There’s a dark secret at the heart of how the virus afflicts Beth Ernhoff, but that drama isn’t allowed to play out in any meaningful way because there are five other plotlines to keep track of. Matt Damon gives some great scenes dealing with her death. But too many emotional punches were pulled: he skips over the death of his son to focus on somewhat-comically keeping his daughter locked away from the boy next door.
Fishburne and Winslet go a good job introducing the audience to the Center for Disease Control and the ridiculous pressures applied to government officials in their position, but don’t look for any happy endings in a movie this insistent on accurate depiction. Finally, Soderbergh is attempting to outdo himself in terms of the number of plotlines he can weave into a cohesive story, following up on his best director Oscar nod for Traffic. Where Traffic succeeded in integrating pieces into a cohesive whole, Contagion stretched my emotional attention span too thin. As the non-linear plot skips among all these amazing actors, the audience is constantly having to recall who they are and what they want.
This became comical at the wrong moment when the film returned to Cotillard’s character teaching schoolchildren in some Chinese village where she’s been held hostage. We are supposed to feel bad for these villagers, now that Marion has become one of them. But the theater was filled with a wave of frenzied whispers as entertainment bloggers consulted their neighbors on what she was doing there in the first place.
Speaking of writers and bloggers, Jude Law’s self-promoting freelancer Alan Krumwiede drew plenty of inside chuckles from the press screening crowd as a blogger seeking to profit from conspiracy theories about the government’s ties to pharmaceutical companies. His character is clearly a tongue-in-cheek homage to biological warfare NGO Sunshine Project muckraker and blogger Edward Hammond. This feeds into the film’s public service message to encourage us to trust our government in a big disaster situation, but it runs counter to the logic of movies that the little guy is corrupt and The Man is actually watching out for us.
If you’re interested in the subject matter or are fascinated by portrayal of science in film, Contagion is well worth the ticket price, but otherwise you’ll probably see it on Netflix in about three months. Contagion is hands-down the most realistic epidemic movie we’ve ever seen, but the film’s competing interests kept it from succeeding in any of its other lofty ambitions. Ultimately, it just wasn’t contagious enough.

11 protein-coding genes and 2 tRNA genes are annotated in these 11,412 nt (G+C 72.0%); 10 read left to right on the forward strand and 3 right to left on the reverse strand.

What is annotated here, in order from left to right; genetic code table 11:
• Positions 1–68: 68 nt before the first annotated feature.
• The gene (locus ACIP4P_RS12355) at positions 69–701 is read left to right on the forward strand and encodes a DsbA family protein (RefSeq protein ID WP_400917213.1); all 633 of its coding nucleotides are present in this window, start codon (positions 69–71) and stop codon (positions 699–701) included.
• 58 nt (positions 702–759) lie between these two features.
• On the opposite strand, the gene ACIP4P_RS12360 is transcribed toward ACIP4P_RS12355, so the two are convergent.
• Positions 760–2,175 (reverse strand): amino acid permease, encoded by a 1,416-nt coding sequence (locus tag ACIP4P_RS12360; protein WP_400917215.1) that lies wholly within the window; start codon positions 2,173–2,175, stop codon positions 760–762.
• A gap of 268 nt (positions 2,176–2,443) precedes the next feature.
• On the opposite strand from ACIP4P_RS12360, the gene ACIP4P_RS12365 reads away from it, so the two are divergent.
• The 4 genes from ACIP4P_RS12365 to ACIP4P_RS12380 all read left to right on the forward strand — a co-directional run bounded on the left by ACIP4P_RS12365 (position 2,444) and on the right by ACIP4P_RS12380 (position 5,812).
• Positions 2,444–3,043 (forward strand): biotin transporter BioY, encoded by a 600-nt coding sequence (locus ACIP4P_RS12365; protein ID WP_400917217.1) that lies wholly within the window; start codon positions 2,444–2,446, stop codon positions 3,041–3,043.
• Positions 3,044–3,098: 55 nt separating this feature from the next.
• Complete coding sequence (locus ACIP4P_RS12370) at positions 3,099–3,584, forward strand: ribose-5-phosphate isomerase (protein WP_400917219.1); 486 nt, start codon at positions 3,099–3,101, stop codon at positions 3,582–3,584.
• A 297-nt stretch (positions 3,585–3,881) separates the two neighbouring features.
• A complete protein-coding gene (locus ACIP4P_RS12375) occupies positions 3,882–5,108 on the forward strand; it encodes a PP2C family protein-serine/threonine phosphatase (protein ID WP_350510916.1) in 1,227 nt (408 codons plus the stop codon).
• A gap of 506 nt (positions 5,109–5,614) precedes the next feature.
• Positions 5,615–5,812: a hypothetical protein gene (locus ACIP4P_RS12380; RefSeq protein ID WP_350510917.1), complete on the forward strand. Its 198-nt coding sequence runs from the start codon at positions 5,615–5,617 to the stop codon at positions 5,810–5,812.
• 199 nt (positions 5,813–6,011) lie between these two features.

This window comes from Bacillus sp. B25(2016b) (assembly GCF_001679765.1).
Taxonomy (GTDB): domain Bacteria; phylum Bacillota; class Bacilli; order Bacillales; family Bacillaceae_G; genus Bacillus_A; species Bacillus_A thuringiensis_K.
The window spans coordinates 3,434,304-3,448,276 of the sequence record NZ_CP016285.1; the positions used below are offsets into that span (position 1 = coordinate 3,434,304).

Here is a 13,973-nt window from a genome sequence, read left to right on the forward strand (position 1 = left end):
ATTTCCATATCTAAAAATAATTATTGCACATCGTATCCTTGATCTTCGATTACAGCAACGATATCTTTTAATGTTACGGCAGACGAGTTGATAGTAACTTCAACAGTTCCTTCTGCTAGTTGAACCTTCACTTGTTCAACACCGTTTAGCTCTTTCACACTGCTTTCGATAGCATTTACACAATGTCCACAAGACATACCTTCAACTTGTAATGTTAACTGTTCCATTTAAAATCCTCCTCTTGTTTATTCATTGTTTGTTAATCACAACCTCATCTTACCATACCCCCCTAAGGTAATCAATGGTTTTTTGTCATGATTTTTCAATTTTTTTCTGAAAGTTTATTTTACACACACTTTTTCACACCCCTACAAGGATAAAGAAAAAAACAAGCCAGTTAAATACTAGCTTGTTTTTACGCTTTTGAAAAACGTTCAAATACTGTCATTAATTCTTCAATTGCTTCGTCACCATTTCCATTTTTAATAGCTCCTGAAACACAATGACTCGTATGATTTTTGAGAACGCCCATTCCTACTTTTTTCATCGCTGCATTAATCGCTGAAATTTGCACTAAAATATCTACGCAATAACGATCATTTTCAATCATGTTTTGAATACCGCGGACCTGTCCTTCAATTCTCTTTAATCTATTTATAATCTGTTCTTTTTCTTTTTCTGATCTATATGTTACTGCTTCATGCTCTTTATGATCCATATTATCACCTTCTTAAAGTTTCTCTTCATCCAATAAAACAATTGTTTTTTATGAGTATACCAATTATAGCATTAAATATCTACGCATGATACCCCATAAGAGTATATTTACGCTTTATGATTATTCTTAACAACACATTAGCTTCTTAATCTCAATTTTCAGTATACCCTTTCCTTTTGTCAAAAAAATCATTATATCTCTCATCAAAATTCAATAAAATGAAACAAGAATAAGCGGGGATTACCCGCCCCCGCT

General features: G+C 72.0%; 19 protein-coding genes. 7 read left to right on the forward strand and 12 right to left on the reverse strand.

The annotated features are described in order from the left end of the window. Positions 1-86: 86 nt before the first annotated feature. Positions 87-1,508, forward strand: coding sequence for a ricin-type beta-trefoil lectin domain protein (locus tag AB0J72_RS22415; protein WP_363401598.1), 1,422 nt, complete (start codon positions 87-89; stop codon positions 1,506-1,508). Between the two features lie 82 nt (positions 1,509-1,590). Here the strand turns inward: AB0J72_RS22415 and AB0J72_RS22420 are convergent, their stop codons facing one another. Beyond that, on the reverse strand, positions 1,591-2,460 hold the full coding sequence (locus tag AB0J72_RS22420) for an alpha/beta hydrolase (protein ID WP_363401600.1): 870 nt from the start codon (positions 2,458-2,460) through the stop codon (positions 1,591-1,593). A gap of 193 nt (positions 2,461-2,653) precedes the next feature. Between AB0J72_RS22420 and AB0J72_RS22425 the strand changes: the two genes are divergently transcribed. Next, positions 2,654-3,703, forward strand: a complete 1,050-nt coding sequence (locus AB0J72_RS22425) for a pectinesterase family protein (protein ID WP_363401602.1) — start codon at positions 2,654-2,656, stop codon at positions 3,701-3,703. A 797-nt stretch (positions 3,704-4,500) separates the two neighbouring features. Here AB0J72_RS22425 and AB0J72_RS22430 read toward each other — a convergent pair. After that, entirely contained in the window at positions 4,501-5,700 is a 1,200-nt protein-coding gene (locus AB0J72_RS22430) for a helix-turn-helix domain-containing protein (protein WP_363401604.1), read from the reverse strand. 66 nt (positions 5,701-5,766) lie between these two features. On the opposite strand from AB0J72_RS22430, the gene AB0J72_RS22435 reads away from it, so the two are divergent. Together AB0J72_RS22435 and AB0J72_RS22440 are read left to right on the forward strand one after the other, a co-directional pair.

Contagion goes into wide release on September 9, 2011 in theaters nationwide.
Natasha K. Griffith, MS, director of biosafety and biocontainment at the University of California at Los Angeles, and a world-renowned expert in training scientists to handle the most dangerous pathogens, consulted on all of the laboratory set design and high-tech suits that the actors wore during the filming. We had the opportunity to ask her a few questions about her work with Contagion.
ScriptPhD.com: Tell us a little bit about your expertise and specialty.
Natasha Griffith, MS: My expertise is in high containment laboratory design and management, primarily for Biosafety Level 3 and Biosafety Level 4 labs.
SPhD: Excellent. What kind of work, specifically, did you do for the film production crew? What were you asked to contribute?
NG: I was hired as a technical biosafety consultant. I helped with set design, that is making sure that the set was designed according to regulations, and to make sure that it matched actual BSL-3 and BSL-4 labs. Both are presented in the movie. I worked with the actors that were wearing containment suits at Level 4, and made sure that they knew what they were doing and felt comfortable in the suits. It can be a little difficult if you’ve never worn one of the suits before to just stick you into one and expect you to know what to do. I also oversaw the script, and made sure that all written lines were technically correct, and worked with the set designer to design the Level 3 and Level 4 suits. We also worked closely with the props department to make sure that the items used in the laboratory scenes and that the actors were working with were accurate research-wise. Before the filming even took place, I worked with the set and production designers to make sure that the labs were set up correctly and in place, including all the appropriate biosafety signs, and items in the freezers, and so on.